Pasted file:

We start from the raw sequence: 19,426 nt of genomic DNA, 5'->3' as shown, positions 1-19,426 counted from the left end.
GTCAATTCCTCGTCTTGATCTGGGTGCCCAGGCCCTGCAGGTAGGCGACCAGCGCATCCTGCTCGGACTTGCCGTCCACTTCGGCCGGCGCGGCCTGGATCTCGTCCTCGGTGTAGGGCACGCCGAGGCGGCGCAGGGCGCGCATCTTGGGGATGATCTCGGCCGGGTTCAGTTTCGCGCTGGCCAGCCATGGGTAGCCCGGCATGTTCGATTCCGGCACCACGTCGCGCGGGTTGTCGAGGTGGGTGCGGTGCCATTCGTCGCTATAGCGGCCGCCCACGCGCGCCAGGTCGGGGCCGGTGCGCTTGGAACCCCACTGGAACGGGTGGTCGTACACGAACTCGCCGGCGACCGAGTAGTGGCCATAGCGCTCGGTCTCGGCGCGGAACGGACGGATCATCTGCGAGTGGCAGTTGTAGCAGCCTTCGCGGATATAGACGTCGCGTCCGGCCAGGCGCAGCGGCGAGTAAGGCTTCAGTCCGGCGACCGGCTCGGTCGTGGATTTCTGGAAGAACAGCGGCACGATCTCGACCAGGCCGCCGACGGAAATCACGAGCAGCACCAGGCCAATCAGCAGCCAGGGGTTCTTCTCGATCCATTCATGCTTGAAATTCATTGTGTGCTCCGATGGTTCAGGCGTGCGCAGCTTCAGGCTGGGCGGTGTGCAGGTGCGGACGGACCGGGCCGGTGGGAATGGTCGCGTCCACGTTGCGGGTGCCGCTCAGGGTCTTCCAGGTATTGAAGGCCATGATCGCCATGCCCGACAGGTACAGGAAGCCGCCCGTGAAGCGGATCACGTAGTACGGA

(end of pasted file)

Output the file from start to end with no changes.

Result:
We start from the raw sequence: 19,426 nt of genomic DNA, 5'->3' as shown, positions 1-19,426 counted from the left end.
GTCAATTCCTCGTCTTGATCTGGGTGCCCAGGCCCTGCAGGTAGGCGACCAGCGCATCCTGCTCGGACTTGCCGTCCACTTCGGCCGGCGCGGCCTGGATCTCGTCCTCGGTGTAGGGCACGCCGAGGCGGCGCAGGGCGCGCATCTTGGGGATGATCTCGGCCGGGTTCAGTTTCGCGCTGGCCAGCCATGGGTAGCCCGGCATGTTCGATTCCGGCACCACGTCGCGCGGGTTGTCGAGGTGGGTGCGGTGCCATTCGTCGCTATAGCGGCCGCCCACGCGCGCCAGGTCGGGGCCGGTGCGCTTGGAACCCCACTGGAACGGGTGGTCGTACACGAACTCGCCGGCGACCGAGTAGTGGCCATAGCGCTCGGTCTCGGCGCGGAACGGACGGATCATCTGCGAGTGGCAGTTGTAGCAGCCTTCGCGGATATAGACGTCGCGTCCGGCCAGGCGCAGCGGCGAGTAAGGCTTCAGTCCGGCGACCGGCTCGGTCGTGGATTTCTGGAAGAACAGCGGCACGATCTCGACCAGGCCGCCGACGGAAATCACGAGCAGCACCAGGCCAATCAGCAGCCAGGGGTTCTTCTCGATCCATTCATGCTTGAAATTCATTGTGTGCTCCGATGGTTCAGGCGTGCGCAGCTTCAGGCTGGGCGGTGTGCAGGTGCGGACGGACCGGGCCGGTGGGAATGGTCGCGTCCACGTTGCGGGTGCCGCTCAGGGTCTTCCAGGTATTGAAGGCCATGATCGCCATGCCCGACAGGTACAGGAAGCCGCCCGTGAAGCGGATCACGTAGTACGGA